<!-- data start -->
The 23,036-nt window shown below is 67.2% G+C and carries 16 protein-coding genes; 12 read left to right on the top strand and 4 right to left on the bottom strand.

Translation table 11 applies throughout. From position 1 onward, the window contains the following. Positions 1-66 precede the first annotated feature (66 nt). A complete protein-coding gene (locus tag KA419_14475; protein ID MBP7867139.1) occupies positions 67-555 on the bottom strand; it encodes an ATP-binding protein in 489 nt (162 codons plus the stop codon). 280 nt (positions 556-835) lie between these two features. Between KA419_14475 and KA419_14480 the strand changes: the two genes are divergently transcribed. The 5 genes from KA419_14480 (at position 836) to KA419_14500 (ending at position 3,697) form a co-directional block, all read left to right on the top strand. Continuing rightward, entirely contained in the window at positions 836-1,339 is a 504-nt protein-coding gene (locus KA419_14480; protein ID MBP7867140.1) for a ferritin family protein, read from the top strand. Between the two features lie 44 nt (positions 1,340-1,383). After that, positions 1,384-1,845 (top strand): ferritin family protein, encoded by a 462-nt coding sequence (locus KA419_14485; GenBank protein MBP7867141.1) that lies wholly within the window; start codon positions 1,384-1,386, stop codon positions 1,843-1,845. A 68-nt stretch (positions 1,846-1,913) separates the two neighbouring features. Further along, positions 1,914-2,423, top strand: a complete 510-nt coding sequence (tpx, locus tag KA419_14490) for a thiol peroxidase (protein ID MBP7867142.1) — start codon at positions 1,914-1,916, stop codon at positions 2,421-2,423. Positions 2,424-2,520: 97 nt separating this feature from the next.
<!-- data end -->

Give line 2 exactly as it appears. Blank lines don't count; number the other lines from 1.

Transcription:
Translation table 11 applies throughout. From position 1 onward, the window contains the following. Positions 1-66 precede the first annotated feature (66 nt). A complete protein-coding gene (locus tag KA419_14475; protein ID MBP7867139.1) occupies positions 67-555 on the bottom strand; it encodes an ATP-binding protein in 489 nt (162 codons plus the stop codon). 280 nt (positions 556-835) lie between these two features. Between KA419_14475 and KA419_14480 the strand changes: the two genes are divergently transcribed. The 5 genes from KA419_14480 (at position 836) to KA419_14500 (ending at position 3,697) form a co-directional block, all read left to right on the top strand. Continuing rightward, entirely contained in the window at positions 836-1,339 is a 504-nt protein-coding gene (locus KA419_14480; protein ID MBP7867140.1) for a ferritin family protein, read from the top strand. Between the two features lie 44 nt (positions 1,340-1,383). After that, positions 1,384-1,845 (top strand): ferritin family protein, encoded by a 462-nt coding sequence (locus KA419_14485; GenBank protein MBP7867141.1) that lies wholly within the window; start codon positions 1,384-1,386, stop codon positions 1,843-1,845. A 68-nt stretch (positions 1,846-1,913) separates the two neighbouring features. Further along, positions 1,914-2,423, top strand: a complete 510-nt coding sequence (tpx, locus tag KA419_14490) for a thiol peroxidase (protein ID MBP7867142.1) — start codon at positions 1,914-1,916, stop codon at positions 2,421-2,423. Positions 2,424-2,520: 97 nt separating this feature from the next.